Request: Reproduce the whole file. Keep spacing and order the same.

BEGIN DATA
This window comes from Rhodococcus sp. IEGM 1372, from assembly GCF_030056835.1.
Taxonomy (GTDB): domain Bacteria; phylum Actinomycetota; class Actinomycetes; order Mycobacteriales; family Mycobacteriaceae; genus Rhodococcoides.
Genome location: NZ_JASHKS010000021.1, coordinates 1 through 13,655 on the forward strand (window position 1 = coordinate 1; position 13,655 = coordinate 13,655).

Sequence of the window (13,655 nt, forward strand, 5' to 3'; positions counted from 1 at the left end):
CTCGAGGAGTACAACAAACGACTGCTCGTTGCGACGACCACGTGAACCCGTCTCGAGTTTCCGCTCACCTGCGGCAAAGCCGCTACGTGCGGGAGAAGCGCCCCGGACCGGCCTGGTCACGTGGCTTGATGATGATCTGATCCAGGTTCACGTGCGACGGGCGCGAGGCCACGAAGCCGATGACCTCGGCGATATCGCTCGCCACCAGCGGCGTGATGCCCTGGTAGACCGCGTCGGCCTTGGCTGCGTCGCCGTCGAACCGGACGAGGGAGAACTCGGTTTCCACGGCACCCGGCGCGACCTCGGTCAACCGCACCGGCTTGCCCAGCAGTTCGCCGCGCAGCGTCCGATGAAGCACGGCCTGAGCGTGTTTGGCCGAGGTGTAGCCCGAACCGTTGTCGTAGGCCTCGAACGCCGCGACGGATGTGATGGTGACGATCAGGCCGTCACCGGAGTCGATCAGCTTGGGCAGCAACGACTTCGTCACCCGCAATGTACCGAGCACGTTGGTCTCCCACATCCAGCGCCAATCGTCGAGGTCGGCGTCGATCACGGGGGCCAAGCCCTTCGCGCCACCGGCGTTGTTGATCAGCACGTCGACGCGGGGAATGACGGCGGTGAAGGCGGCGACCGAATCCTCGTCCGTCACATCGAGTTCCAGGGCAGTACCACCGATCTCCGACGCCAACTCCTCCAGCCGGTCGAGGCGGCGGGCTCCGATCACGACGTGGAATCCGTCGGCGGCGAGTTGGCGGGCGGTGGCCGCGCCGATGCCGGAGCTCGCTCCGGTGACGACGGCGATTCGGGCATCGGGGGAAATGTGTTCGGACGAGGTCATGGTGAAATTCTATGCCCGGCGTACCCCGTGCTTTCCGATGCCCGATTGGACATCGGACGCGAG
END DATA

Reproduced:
This window comes from Rhodococcus sp. IEGM 1372, from assembly GCF_030056835.1.
Taxonomy (GTDB): domain Bacteria; phylum Actinomycetota; class Actinomycetes; order Mycobacteriales; family Mycobacteriaceae; genus Rhodococcoides.
Genome location: NZ_JASHKS010000021.1, coordinates 1 through 13,655 on the forward strand (window position 1 = coordinate 1; position 13,655 = coordinate 13,655).

Sequence of the window (13,655 nt, forward strand, 5' to 3'; positions counted from 1 at the left end):
CTCGAGGAGTACAACAAACGACTGCTCGTTGCGACGACCACGTGAACCCGTCTCGAGTTTCCGCTCACCTGCGGCAAAGCCGCTACGTGCGGGAGAAGCGCCCCGGACCGGCCTGGTCACGTGGCTTGATGATGATCTGATCCAGGTTCACGTGCGACGGGCGCGAGGCCACGAAGCCGATGACCTCGGCGATATCGCTCGCCACCAGCGGCGTGATGCCCTGGTAGACCGCGTCGGCCTTGGCTGCGTCGCCGTCGAACCGGACGAGGGAGAACTCGGTTTCCACGGCACCCGGCGCGACCTCGGTCAACCGCACCGGCTTGCCCAGCAGTTCGCCGCGCAGCGTCCGATGAAGCACGGCCTGAGCGTGTTTGGCCGAGGTGTAGCCCGAACCGTTGTCGTAGGCCTCGAACGCCGCGACGGATGTGATGGTGACGATCAGGCCGTCACCGGAGTCGATCAGCTTGGGCAGCAACGACTTCGTCACCCGCAATGTACCGAGCACGTTGGTCTCCCACATCCAGCGCCAATCGTCGAGGTCGGCGTCGATCACGGGGGCCAAGCCCTTCGCGCCACCGGCGTTGTTGATCAGCACGTCGACGCGGGGAATGACGGCGGTGAAGGCGGCGACCGAATCCTCGTCCGTCACATCGAGTTCCAGGGCAGTACCACCGATCTCCGACGCCAACTCCTCCAGCCGGTCGAGGCGGCGGGCTCCGATCACGACGTGGAATCCGTCGGCGGCGAGTTGGCGGGCGGTGGCCGCGCCGATGCCGGAGCTCGCTCCGGTGACGACGGCGATTCGGGCATCGGGGGAAATGTGTTCGGACGAGGTCATGGTGAAATTCTATGCCCGGCGTACCCCGTGCTTTCCGATGCCCGATTGGACATCGGACGCGAG